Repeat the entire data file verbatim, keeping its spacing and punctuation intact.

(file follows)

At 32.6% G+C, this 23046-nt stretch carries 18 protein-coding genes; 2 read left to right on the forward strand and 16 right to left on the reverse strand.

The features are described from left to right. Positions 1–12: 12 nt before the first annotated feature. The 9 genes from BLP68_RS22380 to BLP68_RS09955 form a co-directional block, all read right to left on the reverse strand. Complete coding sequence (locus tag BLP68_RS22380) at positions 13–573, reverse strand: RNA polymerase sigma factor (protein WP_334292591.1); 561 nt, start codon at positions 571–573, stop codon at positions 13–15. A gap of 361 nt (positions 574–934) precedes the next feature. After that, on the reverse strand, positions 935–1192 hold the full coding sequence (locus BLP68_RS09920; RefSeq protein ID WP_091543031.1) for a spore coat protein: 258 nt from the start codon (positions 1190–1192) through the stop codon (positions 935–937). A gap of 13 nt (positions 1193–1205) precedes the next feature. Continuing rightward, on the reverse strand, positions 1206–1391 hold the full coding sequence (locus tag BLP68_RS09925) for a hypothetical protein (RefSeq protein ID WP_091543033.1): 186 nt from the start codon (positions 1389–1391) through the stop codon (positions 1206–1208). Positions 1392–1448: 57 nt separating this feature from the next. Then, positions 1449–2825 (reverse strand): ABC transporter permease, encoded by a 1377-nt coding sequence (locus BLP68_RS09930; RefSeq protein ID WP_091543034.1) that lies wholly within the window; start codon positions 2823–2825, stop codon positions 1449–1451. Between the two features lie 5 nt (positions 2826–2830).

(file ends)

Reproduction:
At 32.6% G+C, this 23046-nt stretch carries 18 protein-coding genes; 2 read left to right on the forward strand and 16 right to left on the reverse strand.

The features are described from left to right. Positions 1–12: 12 nt before the first annotated feature. The 9 genes from BLP68_RS22380 to BLP68_RS09955 form a co-directional block, all read right to left on the reverse strand. Complete coding sequence (locus tag BLP68_RS22380) at positions 13–573, reverse strand: RNA polymerase sigma factor (protein WP_334292591.1); 561 nt, start codon at positions 571–573, stop codon at positions 13–15. A gap of 361 nt (positions 574–934) precedes the next feature. After that, on the reverse strand, positions 935–1192 hold the full coding sequence (locus BLP68_RS09920; RefSeq protein ID WP_091543031.1) for a spore coat protein: 258 nt from the start codon (positions 1190–1192) through the stop codon (positions 935–937). A gap of 13 nt (positions 1193–1205) precedes the next feature. Continuing rightward, on the reverse strand, positions 1206–1391 hold the full coding sequence (locus tag BLP68_RS09925) for a hypothetical protein (RefSeq protein ID WP_091543033.1): 186 nt from the start codon (positions 1389–1391) through the stop codon (positions 1206–1208). Positions 1392–1448: 57 nt separating this feature from the next. Then, positions 1449–2825 (reverse strand): ABC transporter permease, encoded by a 1377-nt coding sequence (locus BLP68_RS09930; RefSeq protein ID WP_091543034.1) that lies wholly within the window; start codon positions 2823–2825, stop codon positions 1449–1451. Between the two features lie 5 nt (positions 2826–2830).